In essence Step 1 prohibits cages and crates. Step 2 requires environmental enrichment for indoor production systems; Step 3, outdoor access; Step 4, pasture-based production; Step 5, an animal-centered approach with all physical alterations prohibited; and, finally, Step 5+, the entire life of the animal spent on an integrated farm.  For more information on what each individual step requires, please visit http://www.globalanimalpartnership.org/the-5-step-program/our-standards/.


*Step-Rated Products are currently sold exclusively at Whole Foods Retailers across the United States.  When shopping at Whole Foods we encourage you to take note of the the numbers labeled on many of the products in the meat department. 


The process: Authorized, third-party certification companies, with trained and ratified auditors, perform inspections of farms and issue Step labels, as appropriate.



rBGH-free / rBST-free:

A label overseen by the FDA or State Agencies. rBGH/ rBST is a genetically engineered growth hormone that is injected into dairy cows to artificially increase their milk production.  Companies who do not use rBGH/rBST on their cows may voluntarily inform customers of this fact in their product labels, provided any statements made are truthful and not misleading.


The process:

The FDA has stated that producers are free to use rBGH labeling claims, as long as they are not misleading.  Claims are not independently verified.  Certain states, however, have more stringent requirements so interested consumers should be aware of their own state’s labeling requirements for rBGH.



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No Antibiotics Added /Used or Raised Without Antibiotics:

According to the USDA the term "no antibiotics added" may be used on packages for meat or poultry products if the animals were raised without antibiotics.


This label is inapplicable for products that come from large-scale industrial facilities that regularly use antibiotics to achieve maximum growth and ward off numerous diseases that occur as a result of unsanitary conditions.  These labels are also inapplicable if any antibiotics were used to treat a sick animal.


The process: Producer submits labeling claims to USDA, accompanied by documentation that animals have not received antibiotics.  The Producer’s claims are approved or denied by the USDA without independent review or verification.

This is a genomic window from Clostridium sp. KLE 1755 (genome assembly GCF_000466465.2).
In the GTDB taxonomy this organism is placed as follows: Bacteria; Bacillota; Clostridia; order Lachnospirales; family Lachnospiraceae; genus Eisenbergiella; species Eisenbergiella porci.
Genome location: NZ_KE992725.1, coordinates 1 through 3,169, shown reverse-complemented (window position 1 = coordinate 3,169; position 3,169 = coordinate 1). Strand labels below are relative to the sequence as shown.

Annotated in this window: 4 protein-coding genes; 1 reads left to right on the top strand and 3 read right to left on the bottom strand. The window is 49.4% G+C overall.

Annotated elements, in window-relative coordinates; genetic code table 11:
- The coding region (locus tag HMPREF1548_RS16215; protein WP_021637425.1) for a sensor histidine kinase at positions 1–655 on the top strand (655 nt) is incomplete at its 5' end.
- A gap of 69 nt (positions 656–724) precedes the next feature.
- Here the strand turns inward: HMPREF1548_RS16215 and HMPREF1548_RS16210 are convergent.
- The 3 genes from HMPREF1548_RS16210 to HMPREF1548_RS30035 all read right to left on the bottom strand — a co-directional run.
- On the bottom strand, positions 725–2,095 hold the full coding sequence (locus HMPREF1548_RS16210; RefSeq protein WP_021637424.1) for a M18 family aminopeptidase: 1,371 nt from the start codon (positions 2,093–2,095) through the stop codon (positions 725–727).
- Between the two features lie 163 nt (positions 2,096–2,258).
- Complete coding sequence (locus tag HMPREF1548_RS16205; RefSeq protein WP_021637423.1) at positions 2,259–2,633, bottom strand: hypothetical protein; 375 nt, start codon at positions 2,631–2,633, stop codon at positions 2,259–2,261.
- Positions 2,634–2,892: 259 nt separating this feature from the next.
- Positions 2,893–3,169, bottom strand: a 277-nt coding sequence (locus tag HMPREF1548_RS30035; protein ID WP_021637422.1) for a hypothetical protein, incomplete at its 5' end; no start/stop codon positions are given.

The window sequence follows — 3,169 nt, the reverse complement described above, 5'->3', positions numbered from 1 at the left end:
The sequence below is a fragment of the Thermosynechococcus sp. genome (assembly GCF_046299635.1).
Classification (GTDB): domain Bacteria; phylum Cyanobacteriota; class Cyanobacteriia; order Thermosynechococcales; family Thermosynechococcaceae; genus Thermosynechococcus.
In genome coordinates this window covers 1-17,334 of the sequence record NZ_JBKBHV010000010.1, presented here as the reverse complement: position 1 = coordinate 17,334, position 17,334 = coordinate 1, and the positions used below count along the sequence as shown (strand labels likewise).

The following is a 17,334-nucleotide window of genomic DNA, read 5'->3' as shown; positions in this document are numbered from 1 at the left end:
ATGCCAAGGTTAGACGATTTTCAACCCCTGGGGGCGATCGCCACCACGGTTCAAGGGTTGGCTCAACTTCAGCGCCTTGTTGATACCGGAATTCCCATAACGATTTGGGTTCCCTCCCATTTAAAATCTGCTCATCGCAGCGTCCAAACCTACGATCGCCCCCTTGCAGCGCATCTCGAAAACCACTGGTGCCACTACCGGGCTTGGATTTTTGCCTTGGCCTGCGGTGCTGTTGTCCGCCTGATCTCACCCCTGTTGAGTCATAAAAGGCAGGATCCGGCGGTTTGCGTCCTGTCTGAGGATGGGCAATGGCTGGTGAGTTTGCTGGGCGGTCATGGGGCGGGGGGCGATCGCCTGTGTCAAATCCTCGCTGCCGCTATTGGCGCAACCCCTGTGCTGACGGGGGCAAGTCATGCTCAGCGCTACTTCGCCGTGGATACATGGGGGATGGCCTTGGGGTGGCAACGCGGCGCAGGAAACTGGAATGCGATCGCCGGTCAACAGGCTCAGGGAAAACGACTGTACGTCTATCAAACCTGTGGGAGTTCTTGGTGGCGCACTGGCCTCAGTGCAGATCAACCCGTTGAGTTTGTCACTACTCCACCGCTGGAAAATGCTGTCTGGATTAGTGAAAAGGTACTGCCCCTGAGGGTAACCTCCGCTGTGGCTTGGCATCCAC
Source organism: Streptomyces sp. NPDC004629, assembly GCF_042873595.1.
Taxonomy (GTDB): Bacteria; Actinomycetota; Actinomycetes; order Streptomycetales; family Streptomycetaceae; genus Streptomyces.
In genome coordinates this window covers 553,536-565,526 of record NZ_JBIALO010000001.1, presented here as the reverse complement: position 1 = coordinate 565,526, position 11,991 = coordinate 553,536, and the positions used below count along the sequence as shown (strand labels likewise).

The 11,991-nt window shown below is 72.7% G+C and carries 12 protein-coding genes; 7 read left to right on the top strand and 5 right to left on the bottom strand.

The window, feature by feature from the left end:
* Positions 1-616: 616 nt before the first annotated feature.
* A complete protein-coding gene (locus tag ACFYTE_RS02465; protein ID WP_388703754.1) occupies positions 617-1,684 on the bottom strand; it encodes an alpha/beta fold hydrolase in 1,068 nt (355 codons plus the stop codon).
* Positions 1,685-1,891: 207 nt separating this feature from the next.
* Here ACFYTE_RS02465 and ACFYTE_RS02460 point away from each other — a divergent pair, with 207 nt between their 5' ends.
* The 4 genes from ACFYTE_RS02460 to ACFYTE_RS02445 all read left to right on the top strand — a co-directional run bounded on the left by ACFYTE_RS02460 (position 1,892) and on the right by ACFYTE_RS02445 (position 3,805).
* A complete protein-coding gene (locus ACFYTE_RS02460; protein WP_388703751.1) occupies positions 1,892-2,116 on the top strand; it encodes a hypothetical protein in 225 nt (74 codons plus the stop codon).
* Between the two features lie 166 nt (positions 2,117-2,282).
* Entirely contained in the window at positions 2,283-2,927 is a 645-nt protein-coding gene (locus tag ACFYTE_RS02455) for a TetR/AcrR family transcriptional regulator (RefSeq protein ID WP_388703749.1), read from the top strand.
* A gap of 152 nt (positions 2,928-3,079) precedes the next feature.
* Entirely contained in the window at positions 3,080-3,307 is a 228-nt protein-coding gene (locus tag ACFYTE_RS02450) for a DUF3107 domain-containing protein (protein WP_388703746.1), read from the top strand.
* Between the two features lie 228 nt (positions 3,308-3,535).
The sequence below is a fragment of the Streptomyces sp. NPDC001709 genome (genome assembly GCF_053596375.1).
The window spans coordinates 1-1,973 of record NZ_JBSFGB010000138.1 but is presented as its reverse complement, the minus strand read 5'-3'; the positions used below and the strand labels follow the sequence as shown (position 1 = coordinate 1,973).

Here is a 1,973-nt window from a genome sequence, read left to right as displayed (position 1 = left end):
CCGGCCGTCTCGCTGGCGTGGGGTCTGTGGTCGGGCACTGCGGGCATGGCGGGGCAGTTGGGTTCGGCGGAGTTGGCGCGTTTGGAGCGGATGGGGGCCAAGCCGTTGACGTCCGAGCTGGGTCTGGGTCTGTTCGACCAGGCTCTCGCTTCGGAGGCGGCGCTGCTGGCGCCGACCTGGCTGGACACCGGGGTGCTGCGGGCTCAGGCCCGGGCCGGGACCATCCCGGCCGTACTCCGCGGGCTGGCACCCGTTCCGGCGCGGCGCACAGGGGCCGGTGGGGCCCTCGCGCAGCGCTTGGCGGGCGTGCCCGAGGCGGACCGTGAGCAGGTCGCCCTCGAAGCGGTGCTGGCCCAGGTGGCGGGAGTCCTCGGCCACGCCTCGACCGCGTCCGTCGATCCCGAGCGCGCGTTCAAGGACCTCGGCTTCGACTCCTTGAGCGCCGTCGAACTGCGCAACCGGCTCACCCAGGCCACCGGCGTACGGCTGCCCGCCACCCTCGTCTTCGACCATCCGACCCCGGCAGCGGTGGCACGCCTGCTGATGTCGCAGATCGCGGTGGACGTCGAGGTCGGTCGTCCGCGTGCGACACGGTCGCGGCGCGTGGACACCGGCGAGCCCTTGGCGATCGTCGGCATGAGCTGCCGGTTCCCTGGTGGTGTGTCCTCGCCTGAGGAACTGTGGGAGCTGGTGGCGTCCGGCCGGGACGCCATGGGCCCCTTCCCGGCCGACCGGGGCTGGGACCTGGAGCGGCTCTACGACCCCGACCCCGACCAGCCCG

Cage-Free:

According to the USDA cage-free means that laying hens live uncaged, generally within an enclosed area. They must have unlimited access to food and water and the freedom to roam within the enclosed area.  They are not necessarily granted access to the outdoors. 


The process: If a producer is making a Cage Free labeling claim to the USDA, it is verified by a visual inspection conducted by a USDA official.  However, many egg producers that use the cage-free claim on their packages have not submitted claims to the USDA, and are instead regulated by state law or not regulated at all.  Consumers should therefore distinguish between products USDA certified cage-Free eggs (and know a visual inspection has been made) and other cage-free claims, which should be considered on a state-by-state basis.



Farmer-owned:

No certification process required, self-made claim.


The process: This self-made claim is a not based on any verifiable regulatory definition; therefore neither the USDA nor an independent third party verify the claims of companies that use this label, unless otherwise specified.




Free-Range/Free-Roaming (EGGS):

Free Range/Free Roaming label claims for eggs can only be used if the products are USDA Certified Organic.  To obtain this label, hens must allowed some access to outdoors.


The process: If part of the USDA Organic Program, producers submit organic labeling request to USDA and are certified to use label after on-site inspection.  However, many egg producers that use the free-range/free-roaming claim on their labels have not submitted claims to the USDA, and are instead regulated by state law or not regulated at all.  Consumers should therefore distinguish between products that are USDA certified free-range/free-roaming eggs (and know an on-site inspection has been conducted) and other free-range/free-roaming claims, which should be considered on a state-by-state basis.



Free-Range/Free-Roaming (POULTRY):

The USDA only defines the term free-range in relation to broiler chickens.  To be considered free-range, producers must demonstrate to the Agency that the poultry has been allowed continuous access to the outside for a significant portion of their lives. 


The process: Producer submits free-range labeling claims to USDA, accompanied by documentation describing the housing conditions of the birds.  The Producer’s claims are approved or denied by the USDA without independent review or verification.